Deeds, Not Words: The Suffragettes and Early Terrorism in the City of London

  title={Deeds, Not Words: The Suffragettes and Early Terrorism in the City of London},
  author={Rebecca Walker},
  journal={The London Journal},
  pages={53 - 64}
The City of London still provides us with a very visible, physical representation of policing’s response to the IRA’s mainland bombing campaign of the 1990s: the chicanes, police boxes and CCTV cameras at its entry points that collectively form its protective ‘Ring of Steel’. Terrorism though had announced its arrival in the City some 20 years before the bombs at St Mary Axe and Bishopsgate, with the detonation of an IRA car bomb outside the Old Bailey in 1973 — or so living memory would have…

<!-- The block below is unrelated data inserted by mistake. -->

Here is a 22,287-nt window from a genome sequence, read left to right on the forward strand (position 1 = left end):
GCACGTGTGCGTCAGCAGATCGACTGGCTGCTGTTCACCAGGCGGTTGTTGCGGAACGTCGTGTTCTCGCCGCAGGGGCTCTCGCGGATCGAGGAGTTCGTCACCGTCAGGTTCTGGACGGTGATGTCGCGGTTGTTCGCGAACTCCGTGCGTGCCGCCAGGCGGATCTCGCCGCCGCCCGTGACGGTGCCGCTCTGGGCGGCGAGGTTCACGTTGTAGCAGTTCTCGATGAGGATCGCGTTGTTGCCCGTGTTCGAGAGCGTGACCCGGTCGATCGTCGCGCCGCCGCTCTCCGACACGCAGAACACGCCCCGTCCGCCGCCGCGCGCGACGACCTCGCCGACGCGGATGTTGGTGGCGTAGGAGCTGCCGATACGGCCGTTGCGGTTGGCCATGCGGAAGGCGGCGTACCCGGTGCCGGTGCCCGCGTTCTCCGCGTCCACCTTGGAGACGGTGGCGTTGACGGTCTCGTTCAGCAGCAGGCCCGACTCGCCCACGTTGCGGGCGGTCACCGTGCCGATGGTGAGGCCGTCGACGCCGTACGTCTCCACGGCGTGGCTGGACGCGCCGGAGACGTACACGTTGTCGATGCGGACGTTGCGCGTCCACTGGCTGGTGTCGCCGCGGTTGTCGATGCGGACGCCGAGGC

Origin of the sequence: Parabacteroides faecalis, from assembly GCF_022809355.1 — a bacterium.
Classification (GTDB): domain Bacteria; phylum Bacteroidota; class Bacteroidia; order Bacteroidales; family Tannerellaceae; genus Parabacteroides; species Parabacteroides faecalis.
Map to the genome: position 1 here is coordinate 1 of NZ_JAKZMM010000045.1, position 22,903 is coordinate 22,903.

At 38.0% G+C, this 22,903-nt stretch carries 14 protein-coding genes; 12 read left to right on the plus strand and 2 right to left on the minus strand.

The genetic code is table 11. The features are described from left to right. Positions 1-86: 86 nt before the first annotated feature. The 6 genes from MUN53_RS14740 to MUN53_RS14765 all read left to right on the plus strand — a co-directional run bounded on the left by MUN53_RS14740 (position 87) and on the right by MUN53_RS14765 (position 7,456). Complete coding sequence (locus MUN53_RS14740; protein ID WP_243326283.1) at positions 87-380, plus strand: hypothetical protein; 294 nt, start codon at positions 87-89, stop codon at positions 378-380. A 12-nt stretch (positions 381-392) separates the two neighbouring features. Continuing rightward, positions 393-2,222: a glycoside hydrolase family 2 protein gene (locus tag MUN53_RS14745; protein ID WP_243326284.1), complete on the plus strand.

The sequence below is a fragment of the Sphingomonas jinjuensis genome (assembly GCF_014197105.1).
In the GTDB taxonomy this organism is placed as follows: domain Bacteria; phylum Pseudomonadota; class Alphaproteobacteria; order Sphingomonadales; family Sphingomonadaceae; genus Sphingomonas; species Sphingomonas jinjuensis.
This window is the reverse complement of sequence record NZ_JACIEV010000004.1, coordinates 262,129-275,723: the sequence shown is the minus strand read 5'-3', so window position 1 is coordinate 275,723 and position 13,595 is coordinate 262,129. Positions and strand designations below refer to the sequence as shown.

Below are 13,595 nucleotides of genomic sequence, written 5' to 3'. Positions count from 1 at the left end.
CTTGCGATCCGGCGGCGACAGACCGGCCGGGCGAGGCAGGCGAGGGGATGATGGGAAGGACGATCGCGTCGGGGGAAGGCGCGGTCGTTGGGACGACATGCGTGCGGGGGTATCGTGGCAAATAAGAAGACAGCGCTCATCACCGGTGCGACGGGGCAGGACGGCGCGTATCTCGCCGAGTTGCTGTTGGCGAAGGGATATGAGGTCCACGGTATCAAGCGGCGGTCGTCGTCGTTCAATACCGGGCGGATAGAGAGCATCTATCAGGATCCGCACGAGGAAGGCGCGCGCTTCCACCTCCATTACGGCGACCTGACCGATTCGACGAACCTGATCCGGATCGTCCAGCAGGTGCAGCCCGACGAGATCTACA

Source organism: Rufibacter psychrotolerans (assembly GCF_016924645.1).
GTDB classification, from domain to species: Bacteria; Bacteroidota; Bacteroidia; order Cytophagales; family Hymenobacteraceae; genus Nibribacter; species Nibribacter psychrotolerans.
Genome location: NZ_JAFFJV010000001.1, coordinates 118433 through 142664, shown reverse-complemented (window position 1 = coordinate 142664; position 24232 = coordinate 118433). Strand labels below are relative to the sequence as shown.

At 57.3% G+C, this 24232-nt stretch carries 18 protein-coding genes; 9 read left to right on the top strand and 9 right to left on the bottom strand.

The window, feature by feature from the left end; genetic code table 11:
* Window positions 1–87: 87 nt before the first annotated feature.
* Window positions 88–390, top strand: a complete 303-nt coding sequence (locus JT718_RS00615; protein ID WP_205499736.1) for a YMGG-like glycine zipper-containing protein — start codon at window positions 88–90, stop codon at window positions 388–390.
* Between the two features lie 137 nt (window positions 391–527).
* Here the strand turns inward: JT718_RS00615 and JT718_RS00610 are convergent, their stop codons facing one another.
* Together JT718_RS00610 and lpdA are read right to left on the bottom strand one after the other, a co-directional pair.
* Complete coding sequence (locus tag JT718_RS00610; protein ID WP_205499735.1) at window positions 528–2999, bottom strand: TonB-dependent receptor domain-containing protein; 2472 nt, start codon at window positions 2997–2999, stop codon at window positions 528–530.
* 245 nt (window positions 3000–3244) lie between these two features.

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The National Archives, Information of Chief

    In 1894, anarchists plotting to bomb the City of London's Royal Exchange were arrested before they could implement their plan

    • The target in 1895 was believed to be the Royal Observatory: I. Jones, London, Bombed, Blitzed and Blown Up
    • 2016

    Were extreme suffragettes regarded as terrorists?

    • BBC News

    For an explanation of the controversies see June Purvis's review of Fern Riddell's book: J. Purvis

    • Times Literary Supplement